- All dogs are different — What works for one puppy might not work for another. Getting to know your new dog is part of the bonding process and will help inform the way you approach how to potty train a puppy.
- Patience and positive reinforcement are key — Training puppies takes about 6 months. Reward your dog when they pick up on something. Be patient when they don’t.
- Accidents will happen — A dog naturally goes when and where they want, so it’s up to you to teach them differently.
🚨 Bathroom accidents for housebroken dogs may indicate a serious health problem.
Universal principles of potty training
The best potty-training method for you comes down to your schedule, household situation, home type, your physical abilities, and your dog’s particular temperament. People who live in apartments or cannot go on long walks might opt for pee pad training. The umbilical cord approach may be ideal for people who spend most of their time at home. You’re on the right track as long as you are patient and only use positive reinforcement. You and your pup will get to where you need to be — together.
Build in pee breaks
Puppies pee and poop a lot. It’s a fact of their young lives. Your new puppy will need to go first thing in the morning, between 5 and 30 minutes after mealtimes, and before bed. However, that’s not the only time they will need to relieve themself.
As we mentioned before, puppies need to do their business often based on the “month plus one hour rule.” Take your puppy’s age in months, then add one hour; that is the maximum number of hours they can go without a pee break, including nighttime hours. Have a 6-month-old puppy? Then 7 hours is the max.
Choose the right spot
Regardless of training type, a designated pee/poop spot will help simplify potty training for your puppy. They will learn more quickly this way. If your dog can access the entire yard for their breaks, they won’t equate one spot with peeing and pooping, which can slow down the process.
Pick a unique key phrase
You can choose whatever potty-break phrase you like. Be aware that it’s smart to pick a phrase you don’t use in your regular speech. If you tell your dog to “go,” for example, they will be confused when they hear you say, “go” in another situation.
For this reason, some people invent their own quirky phrases, such as, “Let’s whizzipoos.” Remember to keep it consistent and unique so that you both know what you mean. Who cares if people laugh at your weird pee break terminology!? Everyone whizzipoos, after all.
Always reward, never punish
Keep treats on you at all times. When your dog does their business in the right spot, give them a treat and plenty of praise. If your dog has an accident, never yell at them. Never. We don’t recommend punishment—it will only teach your dog to fear you. If you do this, you’re a “bad, bad, bad human.”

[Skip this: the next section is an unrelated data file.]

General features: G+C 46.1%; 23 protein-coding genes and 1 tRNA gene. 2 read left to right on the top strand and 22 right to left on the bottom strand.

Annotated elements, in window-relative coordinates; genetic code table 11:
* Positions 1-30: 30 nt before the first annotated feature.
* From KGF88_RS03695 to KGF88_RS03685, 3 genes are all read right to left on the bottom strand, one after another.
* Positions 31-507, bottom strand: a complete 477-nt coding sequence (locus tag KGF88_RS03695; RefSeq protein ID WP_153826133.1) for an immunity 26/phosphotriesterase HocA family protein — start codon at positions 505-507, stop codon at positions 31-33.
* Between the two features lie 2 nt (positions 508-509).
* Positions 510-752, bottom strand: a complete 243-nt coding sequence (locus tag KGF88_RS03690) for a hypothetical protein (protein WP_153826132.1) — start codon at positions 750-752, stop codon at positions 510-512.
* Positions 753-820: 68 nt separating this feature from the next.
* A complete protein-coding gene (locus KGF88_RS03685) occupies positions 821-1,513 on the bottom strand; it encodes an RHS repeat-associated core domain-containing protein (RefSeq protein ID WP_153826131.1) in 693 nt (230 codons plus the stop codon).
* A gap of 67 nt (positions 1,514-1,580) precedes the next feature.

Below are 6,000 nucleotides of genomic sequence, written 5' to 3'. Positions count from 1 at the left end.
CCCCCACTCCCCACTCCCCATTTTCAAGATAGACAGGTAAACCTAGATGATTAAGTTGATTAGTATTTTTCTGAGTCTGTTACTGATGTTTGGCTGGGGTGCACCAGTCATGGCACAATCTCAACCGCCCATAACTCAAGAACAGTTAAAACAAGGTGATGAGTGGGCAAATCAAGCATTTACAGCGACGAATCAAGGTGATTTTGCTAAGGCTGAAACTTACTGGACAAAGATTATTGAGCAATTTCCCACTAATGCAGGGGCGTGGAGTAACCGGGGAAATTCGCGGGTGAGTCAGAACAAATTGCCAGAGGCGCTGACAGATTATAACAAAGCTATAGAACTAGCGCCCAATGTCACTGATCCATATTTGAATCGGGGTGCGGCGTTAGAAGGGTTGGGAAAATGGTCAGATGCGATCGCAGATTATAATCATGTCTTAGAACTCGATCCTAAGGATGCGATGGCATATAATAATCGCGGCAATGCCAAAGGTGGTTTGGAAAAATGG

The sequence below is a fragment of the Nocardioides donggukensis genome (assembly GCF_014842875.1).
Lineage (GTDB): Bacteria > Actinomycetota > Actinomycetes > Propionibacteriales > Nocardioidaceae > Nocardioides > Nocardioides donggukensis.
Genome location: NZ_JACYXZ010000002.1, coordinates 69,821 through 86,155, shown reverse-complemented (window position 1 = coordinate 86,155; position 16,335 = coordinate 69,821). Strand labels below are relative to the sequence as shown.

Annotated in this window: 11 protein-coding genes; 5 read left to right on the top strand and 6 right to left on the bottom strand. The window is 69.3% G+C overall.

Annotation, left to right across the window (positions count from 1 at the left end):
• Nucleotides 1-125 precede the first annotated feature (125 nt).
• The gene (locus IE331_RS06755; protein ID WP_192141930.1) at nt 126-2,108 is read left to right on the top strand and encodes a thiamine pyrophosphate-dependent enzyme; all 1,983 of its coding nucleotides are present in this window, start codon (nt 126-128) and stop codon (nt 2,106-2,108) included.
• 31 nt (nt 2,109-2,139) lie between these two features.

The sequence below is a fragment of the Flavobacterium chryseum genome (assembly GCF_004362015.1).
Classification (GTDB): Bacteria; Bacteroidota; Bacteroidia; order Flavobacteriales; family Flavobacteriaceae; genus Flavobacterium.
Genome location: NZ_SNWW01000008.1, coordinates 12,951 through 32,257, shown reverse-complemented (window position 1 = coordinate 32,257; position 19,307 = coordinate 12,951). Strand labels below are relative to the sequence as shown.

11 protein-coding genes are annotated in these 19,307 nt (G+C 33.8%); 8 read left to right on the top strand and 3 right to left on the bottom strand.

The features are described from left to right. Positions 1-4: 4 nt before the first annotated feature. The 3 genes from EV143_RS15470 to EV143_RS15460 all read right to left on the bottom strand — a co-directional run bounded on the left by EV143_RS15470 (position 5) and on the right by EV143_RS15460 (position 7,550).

Have a regular feeding schedule
A puppy’s tummy and digestive tract are much more sensitive than an adult dog’s. You’ll want to feed your dog on a vet-approved schedule for their health. In addition, because they will have to do their business soon after eating, you’ll want to know when their meals are. This way, you can plan to take your dog out shortly after they eat.
3 most effective methods of potty training a puppy
What works best for you and your doggo depends on a lot of things, like how much you’re home, how much time you have, and whether you have a yard. Here’s a cheat sheet to help you decide which method to start with:
- Crate/kennel training. Universally recommended by vets and dog trainers. They require a super consistent schedule. Quality crates can be expensive.
- Puppy pad training. Super convenient for the owner, but can be confusing for some dogs. Pee pads (called training pads) are cheap. There’s the risk your pup will shred the pad or eat their poop.
- Umbilical cord training. Very effective, but is extremely hands-on and requires a ton of effort.
Some people might start with one type of potty training and switch to another. That’s OK — finding what works best for your dog is more important than the method itself. Once you land on something that starts working, have patience. Learning where to do one’s business is a new concept. Some dogs get the memo a tad quicker than others. You and your dog will get there if you stick with it.
Many experts agree that crate training is the most effective way to potty train your dog. It requires — you guessed it — a dog crate. Doggie psychology proves a dog’s instinct is not to relieve themselves where they sleep, which goes back to your puppy’s big wolf ancestry. In fact, ScienceDirect explains just how effective this method can be, showing that puppies that used crates had fewer instances of accidents.
The why of the crate
Animal care experts are often big fans of crate training because it’s a safe way to contain your dog. Just think, what if your dog gets injured or infected with heartworms and needs a calm, contained place to recover? If your dog isn’t already crate trained, you’ll have even more of an uphill battle keeping your doggo calm and happy.
Paper and pee pad training